1.

That he has manifested his power in his past victories—

[Jesus has already given abundant proofs of his almighty power and universal dominion. Look at Pharaoh and his hosts; how vain was their opposition to him; how signal and complete their ruin! Behold the seven nations of Canaan; how they melted before him as snow before the meridian sun! See his once highly favoured people the Jews; how he has verified his word towards them, “wiping Jerusalem as a dish, and turning it upside down [Note: 2 Kings 21:13.].” Look at all his enemies in every age; Have they prevailed? Is not His cause still triumphant? and have not multitudes of his enemies already been made his footstool? Yes, not Julian only (the apostate), but thousands and tens of thousands have been forced to acknowledge the power of Jesus, and, with the affrighted Bethshemites, to cry, “Who shall stand before this holy Lord God [Note: 1 Samuel 6:20.]?” If then the “Lord is known by the judgments which he executeth [Note: Psalms 9:16.],” our blessed Saviour has made known in this very way his eternal power and Godhead.]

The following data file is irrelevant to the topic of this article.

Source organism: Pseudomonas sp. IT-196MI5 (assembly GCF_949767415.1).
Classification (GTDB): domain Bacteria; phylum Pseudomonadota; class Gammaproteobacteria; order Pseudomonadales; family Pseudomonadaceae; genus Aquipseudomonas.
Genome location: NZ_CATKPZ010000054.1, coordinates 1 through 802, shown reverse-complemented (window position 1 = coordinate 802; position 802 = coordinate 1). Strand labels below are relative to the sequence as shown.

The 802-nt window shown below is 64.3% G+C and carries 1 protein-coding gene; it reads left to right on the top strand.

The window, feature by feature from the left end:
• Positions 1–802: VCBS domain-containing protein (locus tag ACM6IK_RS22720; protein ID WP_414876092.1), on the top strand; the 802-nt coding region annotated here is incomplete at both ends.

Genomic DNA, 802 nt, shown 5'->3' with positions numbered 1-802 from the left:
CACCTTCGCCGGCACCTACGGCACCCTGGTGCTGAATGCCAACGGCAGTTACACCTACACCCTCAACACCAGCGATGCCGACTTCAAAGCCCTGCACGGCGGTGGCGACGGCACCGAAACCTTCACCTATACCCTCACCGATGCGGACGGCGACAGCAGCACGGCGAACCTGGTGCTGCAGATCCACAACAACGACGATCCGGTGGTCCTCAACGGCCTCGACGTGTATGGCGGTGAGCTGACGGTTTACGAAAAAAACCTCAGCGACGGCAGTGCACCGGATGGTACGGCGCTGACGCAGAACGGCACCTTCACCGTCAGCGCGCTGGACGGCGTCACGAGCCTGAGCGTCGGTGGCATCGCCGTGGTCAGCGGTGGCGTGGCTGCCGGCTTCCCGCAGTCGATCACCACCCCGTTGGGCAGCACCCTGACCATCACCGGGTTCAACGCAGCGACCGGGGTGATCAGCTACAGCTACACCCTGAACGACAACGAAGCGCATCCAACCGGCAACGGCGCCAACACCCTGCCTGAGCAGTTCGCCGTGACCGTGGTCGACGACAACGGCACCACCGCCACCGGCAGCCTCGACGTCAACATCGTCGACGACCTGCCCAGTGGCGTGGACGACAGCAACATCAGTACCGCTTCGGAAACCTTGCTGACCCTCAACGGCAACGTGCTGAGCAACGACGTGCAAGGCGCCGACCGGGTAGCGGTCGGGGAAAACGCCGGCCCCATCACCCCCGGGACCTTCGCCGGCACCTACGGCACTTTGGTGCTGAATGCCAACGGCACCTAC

2.

That he will manifest it in his future victories—

[There is a time coming when Jesus shall put forth his almighty power, and “subdue all nations to the obedience of faith.” In the words following our text, he declares how extensive shall be his victories, and that all who oppose him shall be as tow before the fire. His victories here will be easy, certain, terrible [Note: Isaiah 25:10-11.Psalms 7:11-13; Psalms 7:11-13.Deuteronomy 32:41-42; Deuteronomy 32:41-42.]. But what if we look into the eternal world? O what proofs shall we there see of his irresistible, almighty power [Note: Psalms 11:6; Psalms 21:8-9.]! Let us be assured of this, that, though we be kings and lords, we must become his subjects; and that, if we will not bow to the sceptre of his grace, “we shall be broken in pieces, as a potter’s vessel.”]

Infer—
1.

How deeply are we concerned to know whether Christ be our King!